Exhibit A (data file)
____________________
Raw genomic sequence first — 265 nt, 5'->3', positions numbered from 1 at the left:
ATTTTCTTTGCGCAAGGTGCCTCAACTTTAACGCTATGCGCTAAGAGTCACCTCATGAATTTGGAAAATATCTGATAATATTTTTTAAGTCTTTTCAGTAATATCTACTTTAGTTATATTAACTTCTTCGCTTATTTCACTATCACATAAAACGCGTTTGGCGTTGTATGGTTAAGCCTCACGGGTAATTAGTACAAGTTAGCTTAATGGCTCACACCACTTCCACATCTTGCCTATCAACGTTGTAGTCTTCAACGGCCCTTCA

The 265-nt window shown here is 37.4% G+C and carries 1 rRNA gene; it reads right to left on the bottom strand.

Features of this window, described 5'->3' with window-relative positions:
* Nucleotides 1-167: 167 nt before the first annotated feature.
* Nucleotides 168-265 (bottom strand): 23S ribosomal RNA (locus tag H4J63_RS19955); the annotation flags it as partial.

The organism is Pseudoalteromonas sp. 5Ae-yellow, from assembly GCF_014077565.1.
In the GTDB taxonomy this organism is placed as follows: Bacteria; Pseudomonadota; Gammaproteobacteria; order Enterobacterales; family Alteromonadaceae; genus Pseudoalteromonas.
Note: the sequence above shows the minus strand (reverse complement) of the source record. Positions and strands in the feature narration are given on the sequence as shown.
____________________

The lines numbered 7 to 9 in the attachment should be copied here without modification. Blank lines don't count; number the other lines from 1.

The organism is Pseudoalteromonas sp. 5Ae-yellow, from assembly GCF_014077565.1.
In the GTDB taxonomy this organism is placed as follows: Bacteria; Pseudomonadota; Gammaproteobacteria; order Enterobacterales; family Alteromonadaceae; genus Pseudoalteromonas.
Note: the sequence above shows the minus strand (reverse complement) of the source record. Positions and strands in the feature narration are given on the sequence as shown.